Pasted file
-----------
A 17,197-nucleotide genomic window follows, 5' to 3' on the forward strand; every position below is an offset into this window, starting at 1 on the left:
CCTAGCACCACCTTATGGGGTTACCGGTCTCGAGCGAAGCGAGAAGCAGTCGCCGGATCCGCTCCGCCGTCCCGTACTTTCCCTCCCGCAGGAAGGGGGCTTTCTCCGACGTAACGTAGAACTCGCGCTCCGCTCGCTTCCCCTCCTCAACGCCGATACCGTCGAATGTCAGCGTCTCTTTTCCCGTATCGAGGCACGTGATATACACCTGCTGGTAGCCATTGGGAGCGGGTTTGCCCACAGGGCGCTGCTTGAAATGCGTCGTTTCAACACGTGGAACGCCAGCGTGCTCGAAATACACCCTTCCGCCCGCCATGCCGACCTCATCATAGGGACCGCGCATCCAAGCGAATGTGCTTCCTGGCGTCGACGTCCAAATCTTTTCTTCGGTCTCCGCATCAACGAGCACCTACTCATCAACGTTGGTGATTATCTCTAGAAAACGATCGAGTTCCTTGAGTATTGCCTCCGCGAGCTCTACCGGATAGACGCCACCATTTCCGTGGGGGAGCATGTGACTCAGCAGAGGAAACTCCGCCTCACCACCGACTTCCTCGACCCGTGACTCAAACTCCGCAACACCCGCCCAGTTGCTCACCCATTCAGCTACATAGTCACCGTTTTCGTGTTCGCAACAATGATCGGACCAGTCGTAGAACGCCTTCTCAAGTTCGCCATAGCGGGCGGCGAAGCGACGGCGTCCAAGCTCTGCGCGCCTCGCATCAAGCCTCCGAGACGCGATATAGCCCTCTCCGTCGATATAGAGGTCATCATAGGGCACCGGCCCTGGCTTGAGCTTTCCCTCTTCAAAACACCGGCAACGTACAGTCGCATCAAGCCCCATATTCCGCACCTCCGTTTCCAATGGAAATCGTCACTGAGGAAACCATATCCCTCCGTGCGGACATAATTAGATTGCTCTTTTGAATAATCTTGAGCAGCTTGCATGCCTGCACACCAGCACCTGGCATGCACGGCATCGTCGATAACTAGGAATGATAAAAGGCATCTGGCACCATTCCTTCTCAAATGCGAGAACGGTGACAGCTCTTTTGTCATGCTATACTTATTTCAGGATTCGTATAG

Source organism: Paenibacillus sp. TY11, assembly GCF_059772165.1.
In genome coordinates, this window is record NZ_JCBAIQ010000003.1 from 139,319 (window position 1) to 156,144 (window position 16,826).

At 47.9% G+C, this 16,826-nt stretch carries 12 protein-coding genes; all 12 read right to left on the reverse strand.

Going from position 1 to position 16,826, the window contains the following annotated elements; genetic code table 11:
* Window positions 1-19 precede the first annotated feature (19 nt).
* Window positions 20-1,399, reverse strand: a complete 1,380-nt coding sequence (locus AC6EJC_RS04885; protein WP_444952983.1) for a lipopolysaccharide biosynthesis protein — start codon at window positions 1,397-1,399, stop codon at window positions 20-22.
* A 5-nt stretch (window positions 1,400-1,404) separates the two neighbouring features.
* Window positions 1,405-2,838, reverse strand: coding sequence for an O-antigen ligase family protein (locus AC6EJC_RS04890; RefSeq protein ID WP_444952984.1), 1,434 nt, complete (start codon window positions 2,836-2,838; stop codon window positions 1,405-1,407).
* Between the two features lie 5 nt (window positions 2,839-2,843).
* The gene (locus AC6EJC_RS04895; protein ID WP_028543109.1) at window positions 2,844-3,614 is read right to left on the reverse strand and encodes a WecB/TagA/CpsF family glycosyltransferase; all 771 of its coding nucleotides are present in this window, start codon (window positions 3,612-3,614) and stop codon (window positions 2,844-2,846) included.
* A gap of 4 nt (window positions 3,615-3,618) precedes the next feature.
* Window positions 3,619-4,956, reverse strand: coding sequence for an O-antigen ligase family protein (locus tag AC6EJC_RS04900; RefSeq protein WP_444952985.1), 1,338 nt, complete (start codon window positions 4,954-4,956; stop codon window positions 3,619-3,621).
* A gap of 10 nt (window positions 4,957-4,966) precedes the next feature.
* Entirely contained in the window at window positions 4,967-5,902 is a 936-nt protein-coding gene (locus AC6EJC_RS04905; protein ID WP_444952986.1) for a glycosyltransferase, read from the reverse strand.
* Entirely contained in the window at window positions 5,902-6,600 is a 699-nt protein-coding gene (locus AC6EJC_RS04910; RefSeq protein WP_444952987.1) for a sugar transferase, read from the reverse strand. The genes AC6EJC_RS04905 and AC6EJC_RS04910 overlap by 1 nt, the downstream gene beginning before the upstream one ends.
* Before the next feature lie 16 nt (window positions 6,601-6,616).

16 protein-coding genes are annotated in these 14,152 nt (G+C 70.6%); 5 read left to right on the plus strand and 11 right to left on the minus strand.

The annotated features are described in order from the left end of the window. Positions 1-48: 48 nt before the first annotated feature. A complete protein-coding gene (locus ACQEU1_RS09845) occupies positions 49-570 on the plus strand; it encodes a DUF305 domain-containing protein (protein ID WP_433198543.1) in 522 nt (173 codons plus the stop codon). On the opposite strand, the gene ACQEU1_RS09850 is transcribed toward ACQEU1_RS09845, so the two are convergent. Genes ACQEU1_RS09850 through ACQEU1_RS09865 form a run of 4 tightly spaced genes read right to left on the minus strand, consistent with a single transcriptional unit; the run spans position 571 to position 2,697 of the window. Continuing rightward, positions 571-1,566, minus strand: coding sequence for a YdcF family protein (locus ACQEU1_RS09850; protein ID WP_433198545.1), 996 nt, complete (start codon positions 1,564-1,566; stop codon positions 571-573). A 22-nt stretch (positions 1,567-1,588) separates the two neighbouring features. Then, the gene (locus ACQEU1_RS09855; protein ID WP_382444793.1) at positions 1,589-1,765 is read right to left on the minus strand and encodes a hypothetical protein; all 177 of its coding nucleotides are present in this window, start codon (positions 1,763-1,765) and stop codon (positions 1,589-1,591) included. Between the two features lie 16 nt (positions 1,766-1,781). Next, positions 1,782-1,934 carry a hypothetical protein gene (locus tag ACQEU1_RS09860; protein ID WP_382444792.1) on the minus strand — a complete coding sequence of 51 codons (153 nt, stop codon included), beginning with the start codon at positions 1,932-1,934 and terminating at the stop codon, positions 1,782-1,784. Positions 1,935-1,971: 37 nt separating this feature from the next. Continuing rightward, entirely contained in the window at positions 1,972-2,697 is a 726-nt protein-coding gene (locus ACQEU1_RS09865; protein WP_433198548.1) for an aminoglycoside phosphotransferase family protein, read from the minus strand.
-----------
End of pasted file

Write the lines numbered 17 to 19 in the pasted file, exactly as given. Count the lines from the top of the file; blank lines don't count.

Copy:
* Entirely contained in the window at window positions 5,902-6,600 is a 699-nt protein-coding gene (locus AC6EJC_RS04910; RefSeq protein WP_444952987.1) for a sugar transferase, read from the reverse strand. The genes AC6EJC_RS04905 and AC6EJC_RS04910 overlap by 1 nt, the downstream gene beginning before the upstream one ends.
* Before the next feature lie 16 nt (window positions 6,601-6,616).

16 protein-coding genes are annotated in these 14,152 nt (G+C 70.6%); 5 read left to right on the plus strand and 11 right to left on the minus strand.